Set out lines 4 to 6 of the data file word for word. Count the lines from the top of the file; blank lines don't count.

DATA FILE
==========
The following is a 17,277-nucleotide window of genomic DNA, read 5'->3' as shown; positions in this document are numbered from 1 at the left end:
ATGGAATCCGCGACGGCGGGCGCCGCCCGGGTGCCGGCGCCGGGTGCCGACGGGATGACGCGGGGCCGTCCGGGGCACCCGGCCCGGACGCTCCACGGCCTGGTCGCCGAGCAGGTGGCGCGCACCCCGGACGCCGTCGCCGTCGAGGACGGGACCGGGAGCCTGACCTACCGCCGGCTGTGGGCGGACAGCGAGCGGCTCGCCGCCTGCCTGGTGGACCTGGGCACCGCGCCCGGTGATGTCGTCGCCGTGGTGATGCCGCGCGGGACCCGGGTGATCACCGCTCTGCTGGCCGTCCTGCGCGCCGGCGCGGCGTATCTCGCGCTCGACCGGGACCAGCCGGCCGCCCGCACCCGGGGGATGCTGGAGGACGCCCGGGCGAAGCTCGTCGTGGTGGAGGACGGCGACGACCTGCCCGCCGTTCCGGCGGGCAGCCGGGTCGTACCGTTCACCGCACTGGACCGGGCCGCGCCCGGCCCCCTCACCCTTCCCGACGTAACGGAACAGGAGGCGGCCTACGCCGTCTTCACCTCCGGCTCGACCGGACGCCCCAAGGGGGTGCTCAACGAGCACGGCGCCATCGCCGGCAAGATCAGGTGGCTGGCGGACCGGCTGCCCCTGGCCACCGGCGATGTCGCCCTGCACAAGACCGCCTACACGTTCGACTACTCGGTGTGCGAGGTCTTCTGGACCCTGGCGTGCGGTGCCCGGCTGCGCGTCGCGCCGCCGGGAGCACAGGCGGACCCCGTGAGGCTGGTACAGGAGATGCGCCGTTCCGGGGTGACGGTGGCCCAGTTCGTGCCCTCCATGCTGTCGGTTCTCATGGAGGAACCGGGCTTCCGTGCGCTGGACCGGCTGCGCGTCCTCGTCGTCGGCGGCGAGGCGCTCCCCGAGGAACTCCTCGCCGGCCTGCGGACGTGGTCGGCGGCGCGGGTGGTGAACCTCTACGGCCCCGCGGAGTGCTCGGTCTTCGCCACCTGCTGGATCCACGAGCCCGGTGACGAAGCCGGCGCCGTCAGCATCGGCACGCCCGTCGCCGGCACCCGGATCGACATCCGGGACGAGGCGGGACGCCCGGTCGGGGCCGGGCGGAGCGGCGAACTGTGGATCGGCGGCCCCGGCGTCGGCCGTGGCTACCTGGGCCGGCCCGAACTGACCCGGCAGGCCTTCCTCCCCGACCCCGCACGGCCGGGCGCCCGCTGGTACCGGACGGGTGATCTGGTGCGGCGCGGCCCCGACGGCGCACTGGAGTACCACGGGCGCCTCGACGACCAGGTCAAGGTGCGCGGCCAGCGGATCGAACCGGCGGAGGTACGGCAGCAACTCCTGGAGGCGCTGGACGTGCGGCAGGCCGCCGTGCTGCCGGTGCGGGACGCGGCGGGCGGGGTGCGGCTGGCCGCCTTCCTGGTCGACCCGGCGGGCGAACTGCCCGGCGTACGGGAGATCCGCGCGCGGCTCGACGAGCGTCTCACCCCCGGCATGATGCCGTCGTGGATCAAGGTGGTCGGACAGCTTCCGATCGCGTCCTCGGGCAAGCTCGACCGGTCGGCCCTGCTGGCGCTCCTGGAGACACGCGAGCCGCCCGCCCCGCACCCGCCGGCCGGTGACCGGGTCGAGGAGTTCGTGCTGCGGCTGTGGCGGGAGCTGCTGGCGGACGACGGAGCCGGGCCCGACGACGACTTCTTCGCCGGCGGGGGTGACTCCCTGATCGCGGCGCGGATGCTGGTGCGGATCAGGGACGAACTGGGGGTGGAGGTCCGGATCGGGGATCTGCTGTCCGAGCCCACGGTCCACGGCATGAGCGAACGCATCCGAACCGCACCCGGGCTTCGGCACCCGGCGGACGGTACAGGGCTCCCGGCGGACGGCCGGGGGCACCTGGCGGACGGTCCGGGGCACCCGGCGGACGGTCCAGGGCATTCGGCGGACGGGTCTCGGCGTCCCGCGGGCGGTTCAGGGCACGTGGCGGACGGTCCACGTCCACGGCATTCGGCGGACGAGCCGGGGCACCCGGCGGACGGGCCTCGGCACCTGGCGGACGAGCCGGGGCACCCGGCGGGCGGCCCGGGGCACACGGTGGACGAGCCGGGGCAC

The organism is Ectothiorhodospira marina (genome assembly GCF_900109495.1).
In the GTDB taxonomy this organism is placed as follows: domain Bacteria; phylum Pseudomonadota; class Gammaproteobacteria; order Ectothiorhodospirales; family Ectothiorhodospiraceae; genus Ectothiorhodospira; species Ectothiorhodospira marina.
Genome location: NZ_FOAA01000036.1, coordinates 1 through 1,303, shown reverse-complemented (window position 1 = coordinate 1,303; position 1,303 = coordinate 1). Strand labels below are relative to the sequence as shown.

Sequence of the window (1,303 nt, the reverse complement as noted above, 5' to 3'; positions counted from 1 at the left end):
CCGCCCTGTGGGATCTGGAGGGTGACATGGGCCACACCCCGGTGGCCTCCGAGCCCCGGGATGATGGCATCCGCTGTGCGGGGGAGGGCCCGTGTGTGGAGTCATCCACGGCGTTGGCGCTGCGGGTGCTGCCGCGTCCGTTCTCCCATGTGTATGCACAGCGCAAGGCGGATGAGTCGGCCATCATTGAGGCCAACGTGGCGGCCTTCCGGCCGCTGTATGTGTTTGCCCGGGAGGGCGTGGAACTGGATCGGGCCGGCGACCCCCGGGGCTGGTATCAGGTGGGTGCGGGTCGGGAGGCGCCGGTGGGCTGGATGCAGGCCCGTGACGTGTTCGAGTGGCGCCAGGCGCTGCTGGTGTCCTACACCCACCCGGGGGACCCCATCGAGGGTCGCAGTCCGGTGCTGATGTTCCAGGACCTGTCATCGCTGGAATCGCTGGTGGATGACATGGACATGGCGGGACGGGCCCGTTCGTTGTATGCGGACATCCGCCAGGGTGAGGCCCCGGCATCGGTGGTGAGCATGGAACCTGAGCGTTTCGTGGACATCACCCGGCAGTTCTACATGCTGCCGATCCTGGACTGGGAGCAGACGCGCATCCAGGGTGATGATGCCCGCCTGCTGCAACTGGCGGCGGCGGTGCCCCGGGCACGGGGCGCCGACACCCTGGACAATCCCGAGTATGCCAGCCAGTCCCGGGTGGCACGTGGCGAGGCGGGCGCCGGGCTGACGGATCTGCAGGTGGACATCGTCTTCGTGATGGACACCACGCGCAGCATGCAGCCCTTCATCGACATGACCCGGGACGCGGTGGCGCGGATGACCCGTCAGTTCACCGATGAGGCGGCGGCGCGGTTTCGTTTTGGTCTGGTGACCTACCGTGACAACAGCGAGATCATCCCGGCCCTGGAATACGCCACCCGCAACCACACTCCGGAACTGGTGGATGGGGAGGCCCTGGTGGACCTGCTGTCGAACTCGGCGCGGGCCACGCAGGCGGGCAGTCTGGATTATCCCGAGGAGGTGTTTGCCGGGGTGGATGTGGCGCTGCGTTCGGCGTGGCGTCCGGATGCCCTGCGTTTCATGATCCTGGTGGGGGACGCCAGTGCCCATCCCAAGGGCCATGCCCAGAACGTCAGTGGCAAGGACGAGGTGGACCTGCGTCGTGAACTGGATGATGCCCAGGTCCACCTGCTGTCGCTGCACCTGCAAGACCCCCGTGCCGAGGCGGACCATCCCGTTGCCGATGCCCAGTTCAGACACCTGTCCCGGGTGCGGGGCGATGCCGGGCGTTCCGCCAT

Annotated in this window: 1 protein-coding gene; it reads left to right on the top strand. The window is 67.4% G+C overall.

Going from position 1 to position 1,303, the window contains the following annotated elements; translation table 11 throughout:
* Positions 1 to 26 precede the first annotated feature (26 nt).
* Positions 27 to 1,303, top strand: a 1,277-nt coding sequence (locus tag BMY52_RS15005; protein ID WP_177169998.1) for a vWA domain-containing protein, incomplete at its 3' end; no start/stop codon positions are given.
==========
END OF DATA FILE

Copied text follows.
In the GTDB taxonomy this organism is placed as follows: domain Bacteria; phylum Pseudomonadota; class Gammaproteobacteria; order Ectothiorhodospirales; family Ectothiorhodospiraceae; genus Ectothiorhodospira; species Ectothiorhodospira marina.
Genome location: NZ_FOAA01000036.1, coordinates 1 through 1,303, shown reverse-complemented (window position 1 = coordinate 1,303; position 1,303 = coordinate 1). Strand labels below are relative to the sequence as shown.

Sequence of the window (1,303 nt, the reverse complement as noted above, 5' to 3'; positions counted from 1 at the left end):